Why eating healthily is good for your mental health


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We all know that eating a healthy amount of fresh fruit and vegetables and cutting out the processed food is good for the body. Reducing fat and salt while boosting vitamins, protein and fiber helps fend off extra pounds, lower blood pressure and keep the physique in good working order. Now, a new study from Spain appears to confirm what has long been suspected: eating right is good for your mental health, too.


Dietary differential

According to the study published in the journal BMC Medicine, eating a Mediterranean-style diet of fruit, vegetables, legumes and nuts, which is low in processed meats, can help prevent the onset of depression. A large study of thousands of people, conducted at the University of Las Palmas de Gran Canaria, suggests depression could be linked to nutrient deficiency. The researchers say this is the first time that a number of different healthy dietary patterns have been analyzed for their association with the risk of depression.

The researchers compared three diets: the Mediterranean diet, the Pro-vegetarian Dietary Pattern and the Alternative Healthy Eating Index-2010. Participants used a scoring system to indicate how much they stuck to each eating plan — the higher the dietary score, the healthier their diet. Foods such as meat and sweets — which are sources of animal fats, saturated fats and trans fatty acids — were negatively scored, while nuts, fruits and vegetables — sources of omega-3 fatty acids, vitamins and minerals respectively — were positively scored.


Thinking healthy

"We wanted to understand what role nutrition plays in mental health, as we believe certain dietary patterns could protect our minds," says lead researcher Almudena Sanchez-Villegas. "These diets are all associated with physical health benefits and now we find that they could have a positive effect on our mental health." The researchers were particularly keen to look at any role omega-3 fatty acids, vitamins and minerals might play in the outcome. "The protective role is ascribed to their nutritional properties, where nuts, legumes, fruits and vegetables…could reduce the risk of depression," says Sanchez-Villegas.

The study looked at data from 15,093 participants who were free of depression at the start of the study — all former students of the University of Navarra, Spain who are registered professionals from some Spanish provinces or university graduates. Questionnaires assigned to assess the dietary intake of each individual were completed at the start of the project and again after 10 years. Overall, 1550 of the participants (or just under 1 in 10) reported having received a clinical diagnosis of depression or that they had had used antidepressant drugs after an intermediate clinical follow-up of 8 and a half years.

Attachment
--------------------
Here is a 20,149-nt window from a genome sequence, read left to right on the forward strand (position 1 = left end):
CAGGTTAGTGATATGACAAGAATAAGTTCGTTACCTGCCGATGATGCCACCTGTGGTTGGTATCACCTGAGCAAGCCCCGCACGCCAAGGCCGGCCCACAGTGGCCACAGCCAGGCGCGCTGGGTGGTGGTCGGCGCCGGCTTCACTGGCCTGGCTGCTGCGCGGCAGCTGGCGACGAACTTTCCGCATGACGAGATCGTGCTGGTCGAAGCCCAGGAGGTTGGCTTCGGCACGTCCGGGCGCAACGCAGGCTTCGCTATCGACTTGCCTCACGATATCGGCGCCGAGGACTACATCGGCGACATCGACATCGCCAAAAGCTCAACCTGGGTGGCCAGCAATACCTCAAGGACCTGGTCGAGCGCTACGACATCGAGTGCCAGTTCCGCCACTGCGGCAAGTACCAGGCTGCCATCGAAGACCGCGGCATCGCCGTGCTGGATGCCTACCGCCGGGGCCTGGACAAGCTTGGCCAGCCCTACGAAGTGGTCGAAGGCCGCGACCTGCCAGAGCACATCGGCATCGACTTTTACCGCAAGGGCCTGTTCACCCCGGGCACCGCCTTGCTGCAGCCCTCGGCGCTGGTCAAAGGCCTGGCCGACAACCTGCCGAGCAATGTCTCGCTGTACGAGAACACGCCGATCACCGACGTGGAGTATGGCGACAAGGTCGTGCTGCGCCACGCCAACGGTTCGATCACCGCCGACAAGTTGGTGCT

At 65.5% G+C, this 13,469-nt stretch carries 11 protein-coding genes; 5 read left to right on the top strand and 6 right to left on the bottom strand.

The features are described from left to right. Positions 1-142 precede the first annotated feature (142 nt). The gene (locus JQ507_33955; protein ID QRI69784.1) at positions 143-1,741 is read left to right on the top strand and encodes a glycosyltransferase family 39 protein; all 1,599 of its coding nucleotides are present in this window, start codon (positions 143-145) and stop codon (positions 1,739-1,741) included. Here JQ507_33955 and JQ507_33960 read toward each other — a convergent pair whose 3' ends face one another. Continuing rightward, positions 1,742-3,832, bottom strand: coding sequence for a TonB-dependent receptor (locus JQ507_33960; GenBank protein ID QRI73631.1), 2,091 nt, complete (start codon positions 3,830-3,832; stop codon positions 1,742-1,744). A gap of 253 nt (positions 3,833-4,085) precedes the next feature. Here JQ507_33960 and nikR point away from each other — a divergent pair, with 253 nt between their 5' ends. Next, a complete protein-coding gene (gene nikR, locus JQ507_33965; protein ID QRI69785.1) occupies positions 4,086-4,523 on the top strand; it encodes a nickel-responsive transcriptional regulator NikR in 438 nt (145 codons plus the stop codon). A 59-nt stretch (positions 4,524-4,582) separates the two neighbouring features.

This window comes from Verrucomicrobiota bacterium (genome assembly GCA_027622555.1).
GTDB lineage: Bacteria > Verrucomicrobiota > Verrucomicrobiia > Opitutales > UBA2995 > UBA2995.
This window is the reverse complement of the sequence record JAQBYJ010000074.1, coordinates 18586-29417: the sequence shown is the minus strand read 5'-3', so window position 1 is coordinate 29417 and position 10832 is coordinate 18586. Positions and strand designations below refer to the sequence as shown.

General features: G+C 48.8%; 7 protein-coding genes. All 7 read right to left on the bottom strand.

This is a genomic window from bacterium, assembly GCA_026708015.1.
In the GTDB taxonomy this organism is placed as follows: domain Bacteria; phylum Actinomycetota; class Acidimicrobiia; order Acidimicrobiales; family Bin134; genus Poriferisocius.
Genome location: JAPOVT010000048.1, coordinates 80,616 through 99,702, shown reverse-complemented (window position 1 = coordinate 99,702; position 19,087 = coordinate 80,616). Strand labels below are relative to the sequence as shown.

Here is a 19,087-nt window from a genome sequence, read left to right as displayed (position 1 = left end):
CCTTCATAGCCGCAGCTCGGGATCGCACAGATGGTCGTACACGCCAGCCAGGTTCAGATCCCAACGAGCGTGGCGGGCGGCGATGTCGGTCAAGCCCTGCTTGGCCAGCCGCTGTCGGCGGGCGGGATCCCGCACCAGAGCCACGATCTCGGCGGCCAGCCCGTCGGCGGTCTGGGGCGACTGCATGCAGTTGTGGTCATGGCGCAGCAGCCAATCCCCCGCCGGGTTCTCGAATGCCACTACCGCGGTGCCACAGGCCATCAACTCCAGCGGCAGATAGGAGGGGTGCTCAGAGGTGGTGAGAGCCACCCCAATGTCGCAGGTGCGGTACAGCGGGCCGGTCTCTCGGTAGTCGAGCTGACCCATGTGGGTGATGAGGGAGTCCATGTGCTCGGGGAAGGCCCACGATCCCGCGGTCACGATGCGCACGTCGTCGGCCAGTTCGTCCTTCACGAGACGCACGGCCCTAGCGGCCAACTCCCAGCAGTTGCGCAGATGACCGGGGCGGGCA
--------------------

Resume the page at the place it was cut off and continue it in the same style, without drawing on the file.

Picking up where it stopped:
Over the threshold

The researchers found the Alternative Healthy Eating Index-2010 was associated with the greatest reduction in the risk of depression but that most of the effect could be explained by its similarity with the Mediterranean Diet. Similar foods such as vegetables, fruits, legumes and nuts containing common nutrients (like omega-3 fatty acids) along with moderate alcohol intake were present in both the Alternative Healthy Eating Index-2010 and the Mediterranean diet. This they suggest could be responsible for the apparent reduced risk in depression associated with following the Alternative Healthy Eating Index-2010.

The research seems to suggest that achieving a minimum, rather than a maximum level of change might be the way to approach a healthier diet. "A threshold effect may exist," says Sanchez-Villegas. "The noticeable difference occurs when participants start to follow a healthier diet. Even a moderate adherence to these healthy dietary patterns was associated with an important reduction in the risk of developing depression. However, we saw no extra benefit when participants showed high or very high adherence to the diets."


Keeping things in mind

One limitation of the study is that the results are based on self-reported dietary intake and a self-reported clinical diagnosis of depression. More research is needed, the team say, to fully understand and predict the impact of nutrient intake on our complex neurophysiological requirements and identify in fine detail just what it is that causes depression. But it starts to look like the biggest benefit can actually be made by the smallest effort. Altering your diet to include plusses like fresh, healthily prepared fruit vegetables while reducing your intake of negatives like "meats and sweets" doesn't have to be all-or-nothing.

The researchers say this makes sense if you consider the body's need for regular, healthy, daily nourishment. "Once the threshold is achieved, says Sanchez-Villegas, "the reduced risk plateaus even if participants were stricter with their diets and eating more healthily." It seems that reaching the goal of a basic healthy level of nutrition — and sticking to it — will, in the short and long run, do you more good than torturing yourself with unsustainable extremes.